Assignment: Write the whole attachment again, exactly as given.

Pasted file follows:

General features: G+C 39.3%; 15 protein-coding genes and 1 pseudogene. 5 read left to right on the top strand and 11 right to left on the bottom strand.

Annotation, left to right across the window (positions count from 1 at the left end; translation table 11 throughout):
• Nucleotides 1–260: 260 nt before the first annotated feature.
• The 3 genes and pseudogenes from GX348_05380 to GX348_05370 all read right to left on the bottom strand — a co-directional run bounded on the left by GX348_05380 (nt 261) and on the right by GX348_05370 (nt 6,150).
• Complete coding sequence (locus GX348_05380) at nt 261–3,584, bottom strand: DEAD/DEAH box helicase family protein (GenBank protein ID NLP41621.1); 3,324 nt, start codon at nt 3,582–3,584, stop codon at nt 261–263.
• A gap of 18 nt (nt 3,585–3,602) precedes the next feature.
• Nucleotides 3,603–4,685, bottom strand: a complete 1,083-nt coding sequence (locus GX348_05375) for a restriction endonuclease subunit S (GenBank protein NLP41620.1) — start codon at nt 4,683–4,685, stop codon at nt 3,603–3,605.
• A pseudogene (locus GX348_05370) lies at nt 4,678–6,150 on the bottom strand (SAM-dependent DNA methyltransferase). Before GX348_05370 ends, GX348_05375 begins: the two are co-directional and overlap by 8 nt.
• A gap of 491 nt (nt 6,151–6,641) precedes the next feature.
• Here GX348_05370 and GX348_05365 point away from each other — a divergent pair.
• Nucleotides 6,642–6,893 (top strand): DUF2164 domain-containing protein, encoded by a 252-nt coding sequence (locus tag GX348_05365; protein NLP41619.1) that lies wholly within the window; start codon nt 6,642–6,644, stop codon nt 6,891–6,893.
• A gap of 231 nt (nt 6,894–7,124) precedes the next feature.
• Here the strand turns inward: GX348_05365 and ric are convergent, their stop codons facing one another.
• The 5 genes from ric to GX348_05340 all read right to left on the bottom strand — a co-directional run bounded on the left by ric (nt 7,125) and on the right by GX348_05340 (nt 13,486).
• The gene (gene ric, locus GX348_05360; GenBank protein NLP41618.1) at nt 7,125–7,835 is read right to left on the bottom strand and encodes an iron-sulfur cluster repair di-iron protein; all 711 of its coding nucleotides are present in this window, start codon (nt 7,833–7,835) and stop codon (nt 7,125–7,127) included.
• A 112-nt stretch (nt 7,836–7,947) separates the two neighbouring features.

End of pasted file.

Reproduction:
General features: G+C 39.3%; 15 protein-coding genes and 1 pseudogene. 5 read left to right on the top strand and 11 right to left on the bottom strand.

Annotation, left to right across the window (positions count from 1 at the left end; translation table 11 throughout):
• Nucleotides 1–260: 260 nt before the first annotated feature.
• The 3 genes and pseudogenes from GX348_05380 to GX348_05370 all read right to left on the bottom strand — a co-directional run bounded on the left by GX348_05380 (nt 261) and on the right by GX348_05370 (nt 6,150).
• Complete coding sequence (locus GX348_05380) at nt 261–3,584, bottom strand: DEAD/DEAH box helicase family protein (GenBank protein ID NLP41621.1); 3,324 nt, start codon at nt 3,582–3,584, stop codon at nt 261–263.
• A gap of 18 nt (nt 3,585–3,602) precedes the next feature.
• Nucleotides 3,603–4,685, bottom strand: a complete 1,083-nt coding sequence (locus GX348_05375) for a restriction endonuclease subunit S (GenBank protein NLP41620.1) — start codon at nt 4,683–4,685, stop codon at nt 3,603–3,605.
• A pseudogene (locus GX348_05370) lies at nt 4,678–6,150 on the bottom strand (SAM-dependent DNA methyltransferase). Before GX348_05370 ends, GX348_05375 begins: the two are co-directional and overlap by 8 nt.
• A gap of 491 nt (nt 6,151–6,641) precedes the next feature.
• Here GX348_05370 and GX348_05365 point away from each other — a divergent pair.
• Nucleotides 6,642–6,893 (top strand): DUF2164 domain-containing protein, encoded by a 252-nt coding sequence (locus tag GX348_05365; protein NLP41619.1) that lies wholly within the window; start codon nt 6,642–6,644, stop codon nt 6,891–6,893.
• A gap of 231 nt (nt 6,894–7,124) precedes the next feature.
• Here the strand turns inward: GX348_05365 and ric are convergent, their stop codons facing one another.
• The 5 genes from ric to GX348_05340 all read right to left on the bottom strand — a co-directional run bounded on the left by ric (nt 7,125) and on the right by GX348_05340 (nt 13,486).
• The gene (gene ric, locus GX348_05360; GenBank protein NLP41618.1) at nt 7,125–7,835 is read right to left on the bottom strand and encodes an iron-sulfur cluster repair di-iron protein; all 711 of its coding nucleotides are present in this window, start codon (nt 7,833–7,835) and stop codon (nt 7,125–7,127) included.
• A 112-nt stretch (nt 7,836–7,947) separates the two neighbouring features.